Linda is a student from a well-off family and her parents have high expectations and put a lot of pressure on her to succeed. Too high pressure and expectations cause some rebellion in the young woman, however, and lead by her friend Linda drifts into the dark and twisted world of Satan’s worship – To the clutches of charismatic Master, to rituals where truth and nightmares mix and to the vertigo of self-destruction.
The films of Finnish writer/director Sami Haavisto have a common theme running through them. They are dark, nihilistic stories of hopelessness and despair. There’s a background of black magic and the occult throughout his work as well, not to mention the sadistic characters who occupy his world. From Desire of the Innocent Blood, an erotic vampire story, to Rites of Blood, a film dealing with 18th century witchcraft, there is not only a dark vibe throughout Haavisto’s filmography, but also a strong undercurrent of blasphemy and anti-Christian sentiment. So it’s really no surprise that his latest film, Black Blooded Brides of Satan, takes everything his previous films have established and pushes it a little bit further.
We start out with a crime: Police are looking for a killer who has been murdering girls and leaving them naked and bloody in the fields. Cut quickly to a shady warehouse-looking location, where big guys in leather masks beat on and rape a young girl, then slit her throat, then rape her again, and all of it is caught on camera. This looks like the stuff that snuff films are made of. Soon the cops find another dead girl, and it just happens to be the one we’ve just seen being tortured, and things start to add up.
As the same time, we have Linda (Anne Rajala). She’s having a tough time at home, she can’t stand her parents, and she’s angry. After she stays out too late at a black metal concert, her dad gets angry at her and takes her phone away. That’s the last straw, and she runs away to her boyfriend Rami’s (Mikka Musakka) apartment, but he’s there with some other girl. So she heads to her friend Paula’s (Elina Ukkonen) place, where she takes pills, gets drunk, and eventually accepts her friends’ invitation to join them at a special party. But the party is actually a satanic cult, and to join means to be a member forever…although, says the Magister (Markus Salo, a Haavisto film regular), there is one way to get out, an extreme “ritual.”
Black Blooded Brides of Satan is a pretty gruesome film, and not just because of the blood and gore and sexual violence. Almost every character is in some way deplorable, and there is very little “bright side” to any of the story arcs, all the way to the very last minute of the film. For example, after being tortured and humiliated for not strictly following the Magister’s commands, one cult member runs away to a priest for help. He prays for her in a condescending way, then notices her wounds and offers to get her some lotion. He proceeds to grope her, and she runs off to call her mother, who tells her she never wants to hear from her again. There is just as much psychological torture going on in this film as there is physical, and that makes it feel brooding and uncomfortable. Obviously this is not a movie to expect will have a happy ending, but how truly unhappy the finale is somewhat surprising.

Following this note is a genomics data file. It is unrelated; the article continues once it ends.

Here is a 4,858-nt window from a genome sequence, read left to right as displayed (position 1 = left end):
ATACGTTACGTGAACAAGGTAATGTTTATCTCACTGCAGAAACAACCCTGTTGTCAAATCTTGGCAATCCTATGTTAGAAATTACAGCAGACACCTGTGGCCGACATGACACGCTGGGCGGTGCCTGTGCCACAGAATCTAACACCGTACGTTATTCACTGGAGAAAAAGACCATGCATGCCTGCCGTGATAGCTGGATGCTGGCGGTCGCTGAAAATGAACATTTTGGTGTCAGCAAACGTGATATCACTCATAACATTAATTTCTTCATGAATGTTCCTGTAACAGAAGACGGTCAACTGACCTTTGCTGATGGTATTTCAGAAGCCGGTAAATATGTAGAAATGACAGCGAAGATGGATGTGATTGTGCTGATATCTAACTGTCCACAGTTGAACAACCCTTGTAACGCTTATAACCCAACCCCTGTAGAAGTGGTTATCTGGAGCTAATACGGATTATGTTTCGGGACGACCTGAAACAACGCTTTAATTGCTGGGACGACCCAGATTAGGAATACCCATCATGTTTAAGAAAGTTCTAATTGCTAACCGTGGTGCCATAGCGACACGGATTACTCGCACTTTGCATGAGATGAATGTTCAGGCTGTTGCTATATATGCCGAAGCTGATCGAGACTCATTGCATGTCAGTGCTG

Unfortunately, for each upside to this film, there is often a downside as well. The soundtrack is pretty good, full of black metal (which makes sense seeing how many characters have the corpse paint look going), and for being a low budget indie film, it looks pretty good. The acting, on the other hand, is pretty rough, with characters either going overboard or barely delivering their lines with any feeling. The general idea of the story, and the twists it involves, is pretty interesting, but it drags here and there and feels longer than it needs to be, even though the running time is just right around 105 minutes. Just a little too much filler.
Black Blooded Brides of Satan is a dark and somewhat depressing film thanks to its nihilistic outlook on life and family and friendships. It doesn’t hold back any punches, that’s for sure, and isn’t afraid to offend in the process of telling its story. For that, I give it credit. It is by no means a bad film, and is primarily aimed at the metal audience, specifically the ones that have read Lords of Chaos and enjoy their music as blasphemous as possible. It is brutal from beginning to end, and if you can get around the little stuff and focus on the big picture, I’d say it’s worth a viewing.